Professor Amitabh Mattoo delivered the convocation address to the graduating class of 2014 at the University of Melbourne. Presented below is the text of his speech.
The Deputy Chancellor of the University of Melbourne, Mr Robert Johanson, Vice Chancellor Professor Glyn Davis, Deputy Vice Chancellor and Deputy Provost Prof Susan Elliott, the graduating class of 2014, Ladies and Gentlemen.
There can be no greater honour for anyone connected to Academia than to be asked to deliver an address at a Graduation Ceremony. I came to Melbourne from India a little more than three years ago, and in all these months I have begun to value, a little more every day, the enormous strengths of this great University and realize how fortunate are those, like you young men and women, who get the opportunity to study here.
Today, the University of Melbourne is truly, to paraphrase Prof Glyn Davis, a Republic of Learning and comes with the promise of training you to be a citizen of the world. And as you go through this most sacrosanct of academic rites of passage, it is important also to never forget how privileged you all are and how this knowledge will be a continuous source of power to you, to your families and to all those around you,
Many of you will move into what some describe as the real world of action in contrast to what may be viewed as the sheltered world of ideas in a university. And some may stay like I did and be students for quite a while. But, no matter where you go, you will be more secure and independent and empowered than most people across the world because of this great education.
But do remember that this knowledge, this power, this passport to the world of ideas and action comes with one obligation. The responsibility, no less than the challenge of working, nay striving, towards a better world.
After all, events of the last few days are just a stark reminder of the need for all of us to work together to build sustainable peace and harmony
The tragedy at Sydney and the cataclysmic events at the Army school in Peshawar in Pakistan are a painful reminder that no one, young or old, rich or poor, can be insulated from violence and rage and conflict in this deeply interconnected world. And there are no quick fixes either. There are those who believe that unless we address the roots causes for this violence we cannot build peace. And there are others who argue that nothing but nothing can ever justify violence. But far beyond issues of individual and collective grievances and punitive action is the fundamental question:
How do we build, in today’s world, tolerant, inclusive societies that are at peace with themselves and the outside world?
Melbourne is rightly considered the most livable city in the world, and the last 40 odd months that I have spent here have been some of the most pleasant in my life. But I grew up in Srinagar, a city nestled in the beautiful valley of Kashmir in the mountains of the Himalayas. When I went to school there, it was idyllic. But all that was idyllic then has now been shattered by nature and men. So peace can be fragile, and needs nurturing and injection of new ideas and, above all good people, with passion and commitment willing to work selflessly. Because, as the great Irish poet Wiliam Butler Yeats reminded us in 1919, during the Great War in The Second Coming , for things to “fall apart” you only need the best to “lack conviction” and for the worst to be driven by “passionate intensity”.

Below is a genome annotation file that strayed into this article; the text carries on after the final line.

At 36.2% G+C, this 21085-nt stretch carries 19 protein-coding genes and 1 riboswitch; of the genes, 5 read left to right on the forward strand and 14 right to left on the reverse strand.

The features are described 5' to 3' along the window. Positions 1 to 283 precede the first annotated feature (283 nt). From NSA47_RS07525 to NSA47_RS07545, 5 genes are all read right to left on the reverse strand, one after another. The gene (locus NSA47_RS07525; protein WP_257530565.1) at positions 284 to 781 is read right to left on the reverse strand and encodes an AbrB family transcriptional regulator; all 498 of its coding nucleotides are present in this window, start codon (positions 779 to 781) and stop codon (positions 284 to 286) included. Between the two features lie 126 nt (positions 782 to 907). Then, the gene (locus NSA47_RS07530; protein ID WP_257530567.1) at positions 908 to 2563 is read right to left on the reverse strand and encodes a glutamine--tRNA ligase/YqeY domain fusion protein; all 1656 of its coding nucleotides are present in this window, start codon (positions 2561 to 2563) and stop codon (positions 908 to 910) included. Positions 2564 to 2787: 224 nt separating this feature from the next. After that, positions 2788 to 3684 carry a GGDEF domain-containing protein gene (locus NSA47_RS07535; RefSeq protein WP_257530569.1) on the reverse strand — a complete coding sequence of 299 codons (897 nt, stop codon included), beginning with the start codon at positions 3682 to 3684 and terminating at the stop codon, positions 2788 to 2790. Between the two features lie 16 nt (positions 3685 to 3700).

When I did my Humanities degree, it was not a favoured option for the really clever. To be honest, I don’t even know how much Political Science learnt during my years in College. But a Humanities Degree taught me then, as it will have taught you -through much greater rigour and the richness of the Melbourne model - at least four things:
First, that I while may not know have the answers, I learnt what were the important questions to ask.
Second, it taught me not just the value of money, but that there were, to paraphrase the Harvard philosopher, Michael Sandel, things that money cannot buy, such as peace and justice!
Third, that often in the world of problems. Much like in the Japanese auteur Akiri Kurosowa’s Rashoman, there is no one truth, just many interpretations.
And finally, that new ideas to solve old problems can often come when you do not let your schooling come in the way of your education (as Mark Twain is thought to have said). In other words, innovation, creativity and imagination often flourish when you use the powers of the critical thinking and problem solving (that were honed in the class rooms)to move beyond the orthodoxies of the past and the belief systems of the present.
In many ways, therefore a Humanities degree (a degree in the Arts and Social Sciences), equips you, much much better, to not just face the world, but to help change it for the better.
I want to, in conclusion, share parts from my one of my favourite poems by the great Indian poet Rabindra Nath Tagore, who was the first Asian to win a Nobel Prize for Literature. This is from Tagore’s book Gitanjali or Bouquet of Songs, published in 1910, but is as relevant now as it was more a century ago.
Where the mind is without fear and the head is held high
Where knowledge is free
Where the world has not been broken up into fragments
By narrow domestic walls
Where words come out from the depth of truth
Where tireless striving stretches its arms towards perfection
Into that heaven of freedom, my Father, let my country awake. –
All the best then as you move into an exciting new phase of your lives. And thank you for listening to me patiently.